Chief Don Tom of the Tsartlip First Nation on Vancouver Island says he’s been known to “partake” in watching fireworks, as a way to bring families together.
But on Canada Day, he wants people to mark the occasion in a different way, perhaps by donating to an Indigenous organization or taking time to learn about First Nation perspectives.
Tom is among those urging a reckoning for fireworks on July 1, to consider what sort of message they send to First Nations communities.
Pyrotechnics are also under pressure on other fronts, as the few minutes of awe they inspire are weighed against their cost, the terror they cause some animals, traffic and overcrowding woes.
“I think there are different ways (if you want) to celebrate,” said Tom, adding that he hoped people would “educate themselves on Canada’s history with Indigenous people.”
Activist group the Indigenous Foundation also says people shouldn’t buy July 1 fireworks and instead should donate the money to Indigenous organizations or residential school survivor funds, an idea that Tom called “a great initiative.”
“This can make a huge difference, and has a meaningful and lasting impact,” the foundation says on its website.
Many cities, big and small, across Canada will be staging fireworks displays on Saturday. But some have been reflecting on the need for the display, in light of reconciliation and other concerns.
Calgary announced in May that it was doing away with traditional fireworks in favour of an onstage “light and sound” show.
“The city recognizes the cultural sensitivities around fireworks displays in relation to truth and reconciliation,” it said in a statement, also noting that July 1 marks the 100th anniversary of the Chinese Immigration Act that effectively excluded Chinese migrants from Canada.
“For many Calgarians this is a day of mourning or reflection,” the statement said.
Calgary Coun. Kourtney Penner said on Twitter that doing away with the fireworks “isn’t nonsense.”
“It’s being actively anti-racist, working at truth and reconciliation, and being responsive to the diverse community Calgary is,” said Penner, who did not respond to requests for further comment.
The city also cited disruptive late-night traffic, noise and overcrowding associated with fireworks.
But the plan resulted in a swift backlash, with more than 13,000 people signing a petition to reinstate Calgary’s Canada Day fireworks.
The city backed down on June 18 and announced that traditional aerial fireworks would be part of Calgary’s celebrations.
Kristy Koehler, executive director of Common Sense Calgary, an advocacy group that organized the petition, said it was “weird” to equate fireworks with racism.
Koehler said people in Calgary of all backgrounds enjoy the fireworks, including many newcomers and people whose parents immigrated from other countries.
“They said it was such a wonderful way to feel (about) being part of the country, to feel connected with their neighbours, to go out and enjoy something really wonderful and really fun,” said Koehler.
“We can acknowledge all the ways that we’ve got it wrong as a country without cancelling an event that brings people together and provides an opportunity for togetherness,” she added.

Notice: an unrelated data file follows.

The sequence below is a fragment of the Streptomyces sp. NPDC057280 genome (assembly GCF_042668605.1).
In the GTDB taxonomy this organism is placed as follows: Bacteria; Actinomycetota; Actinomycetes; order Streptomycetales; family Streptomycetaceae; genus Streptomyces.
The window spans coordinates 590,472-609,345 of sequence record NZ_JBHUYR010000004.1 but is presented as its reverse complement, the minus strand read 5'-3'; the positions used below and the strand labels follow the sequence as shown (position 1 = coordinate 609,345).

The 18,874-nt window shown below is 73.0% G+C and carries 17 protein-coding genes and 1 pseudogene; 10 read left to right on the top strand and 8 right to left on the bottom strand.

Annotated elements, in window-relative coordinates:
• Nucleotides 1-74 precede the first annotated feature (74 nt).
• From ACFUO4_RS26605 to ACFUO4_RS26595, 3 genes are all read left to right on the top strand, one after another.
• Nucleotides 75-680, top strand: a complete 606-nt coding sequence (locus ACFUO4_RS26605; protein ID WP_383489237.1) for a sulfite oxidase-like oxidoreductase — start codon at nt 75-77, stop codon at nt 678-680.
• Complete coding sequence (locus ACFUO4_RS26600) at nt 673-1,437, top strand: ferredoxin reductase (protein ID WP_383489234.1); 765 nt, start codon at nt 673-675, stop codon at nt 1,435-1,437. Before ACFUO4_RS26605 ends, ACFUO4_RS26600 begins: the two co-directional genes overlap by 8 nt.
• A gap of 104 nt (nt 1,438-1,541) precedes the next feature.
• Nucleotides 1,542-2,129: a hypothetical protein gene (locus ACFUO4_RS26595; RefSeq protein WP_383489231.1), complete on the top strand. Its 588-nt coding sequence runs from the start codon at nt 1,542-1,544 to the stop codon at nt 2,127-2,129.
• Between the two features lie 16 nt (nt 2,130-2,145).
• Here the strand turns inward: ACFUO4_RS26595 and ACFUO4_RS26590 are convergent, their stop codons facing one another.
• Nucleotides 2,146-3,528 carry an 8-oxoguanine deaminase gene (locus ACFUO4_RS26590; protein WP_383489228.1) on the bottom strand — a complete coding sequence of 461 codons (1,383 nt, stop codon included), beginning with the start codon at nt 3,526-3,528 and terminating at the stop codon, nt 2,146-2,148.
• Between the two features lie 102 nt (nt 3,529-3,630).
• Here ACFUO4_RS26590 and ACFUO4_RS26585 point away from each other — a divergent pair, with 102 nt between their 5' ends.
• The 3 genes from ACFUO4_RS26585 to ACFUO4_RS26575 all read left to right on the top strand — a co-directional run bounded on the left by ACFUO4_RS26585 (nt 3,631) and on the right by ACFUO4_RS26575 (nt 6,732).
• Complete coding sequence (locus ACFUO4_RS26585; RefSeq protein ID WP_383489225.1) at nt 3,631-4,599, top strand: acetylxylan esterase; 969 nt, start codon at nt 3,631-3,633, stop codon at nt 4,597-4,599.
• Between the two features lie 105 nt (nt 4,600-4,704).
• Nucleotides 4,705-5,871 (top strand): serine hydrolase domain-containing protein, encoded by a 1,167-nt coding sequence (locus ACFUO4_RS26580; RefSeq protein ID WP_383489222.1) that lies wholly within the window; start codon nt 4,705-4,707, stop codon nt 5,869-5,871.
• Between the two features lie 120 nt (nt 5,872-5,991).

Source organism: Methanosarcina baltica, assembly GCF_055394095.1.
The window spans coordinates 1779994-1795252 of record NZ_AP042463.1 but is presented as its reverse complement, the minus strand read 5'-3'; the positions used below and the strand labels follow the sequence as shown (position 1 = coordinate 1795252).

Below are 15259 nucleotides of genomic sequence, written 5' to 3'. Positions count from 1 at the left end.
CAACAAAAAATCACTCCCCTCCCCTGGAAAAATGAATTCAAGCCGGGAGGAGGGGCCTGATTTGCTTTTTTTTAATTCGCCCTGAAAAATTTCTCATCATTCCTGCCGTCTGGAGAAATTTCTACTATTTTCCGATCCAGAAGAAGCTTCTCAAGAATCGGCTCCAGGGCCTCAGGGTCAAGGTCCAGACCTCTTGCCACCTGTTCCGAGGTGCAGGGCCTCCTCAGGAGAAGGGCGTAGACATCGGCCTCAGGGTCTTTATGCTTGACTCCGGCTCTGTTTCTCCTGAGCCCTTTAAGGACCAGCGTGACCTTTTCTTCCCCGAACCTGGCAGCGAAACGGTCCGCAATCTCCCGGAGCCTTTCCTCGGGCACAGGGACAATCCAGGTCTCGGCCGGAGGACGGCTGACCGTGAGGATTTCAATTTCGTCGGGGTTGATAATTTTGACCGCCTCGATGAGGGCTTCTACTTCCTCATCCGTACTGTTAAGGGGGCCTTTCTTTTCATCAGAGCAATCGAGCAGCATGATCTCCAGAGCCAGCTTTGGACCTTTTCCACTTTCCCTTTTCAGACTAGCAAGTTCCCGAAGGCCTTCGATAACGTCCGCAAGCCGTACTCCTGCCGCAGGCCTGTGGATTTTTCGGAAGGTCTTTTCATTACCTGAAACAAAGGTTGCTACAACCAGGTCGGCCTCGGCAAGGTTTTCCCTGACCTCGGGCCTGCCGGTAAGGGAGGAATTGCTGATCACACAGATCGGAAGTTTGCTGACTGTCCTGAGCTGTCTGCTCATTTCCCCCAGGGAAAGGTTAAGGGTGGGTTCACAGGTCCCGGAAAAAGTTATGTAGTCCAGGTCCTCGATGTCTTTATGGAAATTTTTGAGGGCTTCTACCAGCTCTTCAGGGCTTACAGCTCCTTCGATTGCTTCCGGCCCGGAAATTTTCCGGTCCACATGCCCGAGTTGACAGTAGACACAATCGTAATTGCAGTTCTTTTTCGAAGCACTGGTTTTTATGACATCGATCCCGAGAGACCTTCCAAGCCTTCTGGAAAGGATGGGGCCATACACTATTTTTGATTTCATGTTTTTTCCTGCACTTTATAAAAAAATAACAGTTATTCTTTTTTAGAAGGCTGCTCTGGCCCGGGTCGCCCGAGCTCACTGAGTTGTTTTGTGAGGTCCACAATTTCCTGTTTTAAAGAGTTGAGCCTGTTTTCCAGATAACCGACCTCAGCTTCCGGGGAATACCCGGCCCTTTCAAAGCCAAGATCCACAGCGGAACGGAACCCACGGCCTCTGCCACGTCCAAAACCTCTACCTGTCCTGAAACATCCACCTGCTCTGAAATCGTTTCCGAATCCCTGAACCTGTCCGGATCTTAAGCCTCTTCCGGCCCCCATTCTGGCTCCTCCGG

Elsewhere, fireworks displays are facing scrutiny on another basis — their cost.
Vancouver’s traditional display on the waterfront at Canada Place is no more, after the Vancouver Fraser Port Authority last year decided to permanently discontinue July 1 fireworks.
“The fireworks display itself costs in excess of $200,000 each year for a 15-minute show, and other (costs) such as security, equipment and staffing continue to increase,” authority spokesman Alex Munro wrote in an email.
Munro said the Canada Place Corporation had previously funded the event with support from sponsors, grants and partners.
Another perennial concern relates to the impact of fireworks on pets.
Lesley Fox, executive director of the B.C. animal advocacy group Fur-Bearers, said fireworks “create havoc” for wildlife, pets, and individuals living with post-traumatic stress.
She said fireworks can startle and disorient wildlife, causing them to flee the safety of their habitats.
“I think the message is, fireworks are not for everyone,” said Fox.
Fur Bearers is supporting a petition to Parliament calling on the Federal government to stop using fireworks at celebrations, citing the effect on animals as well as air pollution and the use of toxins in fireworks.
Aleem Kanji, chief advocacy officer for the Canadian National Fireworks Association, said fireworks are “ingrained” into Canadian celebrations, from sporting events to Halloween, and are part of the country’s rich fabric.
Canada Day, he said, was an “exciting time” for fireworks manufacturers and suppliers.
“It’s almost akin, if you will, to Christmas trees around the festive Christmas holiday season,” said Kanji.
He said it’s important to consider how many people enjoy fireworks, compared to the number complaining about them.
The display on Parliament Hill can draw a crowd of 30,000, said Kanji, and Vancouver’s annual Celebration of Light fireworks contest attracts hundreds of thousands.
Fox said her group understood “nostalgia” around fireworks and they don’t want to be “party poopers.”
But, she said, there are more ethical and inclusive ways to celebrate Canada Day.
“At the end of the day, fireworks are unnecessary and they are replaceable. I think there is an opportunity here to explore that a little further (about) what could our holidays look like and how can we make them more inclusive for all, including animals,” said Fox.